Forgiveness : a high price?

I am reflecting a lot on forgiveness lately.  Part of us when hurt wants to exact a retribution of kinds or at least block love from flowing back to the source of the hurt because perhaps we feel this is the only way we can hold onto a boundary and escape the pain of more hurt.  And by all means consciousness demands we find out who is hurtful to us most often from their own unconscious pain and wounded.

I always loved the saying “hurt people, hurt people”.

I shared earlier in a blog that I was so angry when I learned of something intensely hurtful my brother did to his daughter yesterday.  I felt anger burning through me like wild fire.  Maybe it triggered my own wounds, I am not sure but I was so impressed by my niece’s reaction.  She clearly owned the damage and lack of love in both parent’s as well as the unresolved hurt.

Maybe it might help more of us if we saw this kind of unfeeling narcissistic abuse as the outgrowth of an evolutionary pathway in which older generations were not allowed to feel hurt or pain or were humiliated or emotionally abandoned by a parent stunting permanently their own empathy.

In his excellent book on narcissism therapist Alexander Lowen shares his insight into how much early humiliation in childhood can lead people to develop a narcissistic defence, blocking feelings of vulnerability and deep anger at violation which then being disallowed may often permanently disable the person turning them into a rationaliser or someone who avoids further emotional pain by becoming a people pleaser or adopting a false self, or alternatively shutting them down emotionally and leading them to project rejected vulnerability towards others, most often children who act it out then get shamed, exiled or scapegoated all over again.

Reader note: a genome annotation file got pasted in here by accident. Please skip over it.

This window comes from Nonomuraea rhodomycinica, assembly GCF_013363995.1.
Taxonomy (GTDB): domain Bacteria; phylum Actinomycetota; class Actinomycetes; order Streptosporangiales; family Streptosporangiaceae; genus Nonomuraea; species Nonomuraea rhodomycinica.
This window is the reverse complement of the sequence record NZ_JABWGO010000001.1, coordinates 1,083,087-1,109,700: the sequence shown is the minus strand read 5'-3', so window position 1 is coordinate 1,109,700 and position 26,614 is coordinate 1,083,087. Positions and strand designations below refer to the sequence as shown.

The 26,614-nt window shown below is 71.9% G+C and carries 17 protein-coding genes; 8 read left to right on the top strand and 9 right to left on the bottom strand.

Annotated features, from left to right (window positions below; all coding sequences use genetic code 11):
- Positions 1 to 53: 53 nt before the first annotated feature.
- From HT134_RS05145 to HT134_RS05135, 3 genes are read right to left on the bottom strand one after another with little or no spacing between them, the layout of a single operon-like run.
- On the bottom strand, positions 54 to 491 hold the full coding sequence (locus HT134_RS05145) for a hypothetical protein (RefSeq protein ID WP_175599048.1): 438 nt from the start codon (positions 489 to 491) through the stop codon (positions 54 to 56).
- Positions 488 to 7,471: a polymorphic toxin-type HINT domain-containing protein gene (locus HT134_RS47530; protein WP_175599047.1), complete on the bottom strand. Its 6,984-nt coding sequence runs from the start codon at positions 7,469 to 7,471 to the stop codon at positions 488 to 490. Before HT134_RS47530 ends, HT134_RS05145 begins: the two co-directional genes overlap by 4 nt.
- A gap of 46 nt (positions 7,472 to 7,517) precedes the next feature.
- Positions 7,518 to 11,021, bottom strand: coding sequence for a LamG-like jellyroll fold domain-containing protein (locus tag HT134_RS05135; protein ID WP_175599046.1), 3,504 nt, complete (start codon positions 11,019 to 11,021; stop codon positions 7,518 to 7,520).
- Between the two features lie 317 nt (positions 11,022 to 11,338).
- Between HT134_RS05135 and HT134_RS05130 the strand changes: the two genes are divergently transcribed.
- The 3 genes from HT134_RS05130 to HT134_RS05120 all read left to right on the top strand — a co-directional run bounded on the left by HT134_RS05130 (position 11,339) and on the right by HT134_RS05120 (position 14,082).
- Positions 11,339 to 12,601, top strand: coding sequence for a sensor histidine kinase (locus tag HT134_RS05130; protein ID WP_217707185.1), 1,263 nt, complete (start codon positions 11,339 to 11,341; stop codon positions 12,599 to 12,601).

The way out of this dilemma involves owning the anger, to re-engage the assertive impulse for self care and self protection and end the shaming that can be internalised.  Holding onto the anger helps keep the defence in place, turning too soon towards forgiveness may mean being open to more abuse.  But in the long run some letting go of intense anger may need to take place as anger that hardens into resentment can become corrosive and lead to physical and emotional problems.

The next step often lays in realising the damage in the person that caused the pain.  Seeing they were once a vulnerable child defenceless against a parent’s inner conflicts or aggression or splitting of and hardening of feeling.  In my brother’s case I see why he may have had to shut down his sensitivity early on.  I know some of the things my Dad did to him in the late 1940s that were punishing and over the top. Last year he also revealed a bit about the abuse he suffered at the hands of the Christian brothers.

I asked my Mum if she was aware of this abuse and she said that no, my brother just came home and hung his school coat on the wall and quietly went off saying nothing.  I felt so sad for him when he told me that story in June last year I wrote a blog about it.

When I felt the anger to my brother I wondered at my right to judge someone who was acting out of buried pain.  I almost considered that I never want to have contact with him again on the other side and then questioned that.  Then today I read this on forgiveness :

Forgiveness is a selective remembering of what someone did right, at a time when the ego mind is shrieking about what someone did wrong  We always have a choice about where to focus – whether to blame someone or to bless someone.  I can concentrate my attention on what you did wrong, or I can seek to remember a moment when you tried to do right.  Although the ego insists that you don’t deserve it, the spirit absolutely know that you do.  And my ego has an ulterior motive, in seeking to attack you, it is seeking secretly to attack me.  Only when I remember who you really are (an innocent child of God, regardless of your mistakes) can I remember who I am (an innocent child of God, regardless of mine.)

Condemning another person, while it might give us a few moments of temporary relief, will always boomerang and make us feel worse.  If I attack you, you will attack me back – or at least I’ll think you did.  In terms of how consciousness operates it doesn’t matter who attacked first, who ever attacks feels attacked.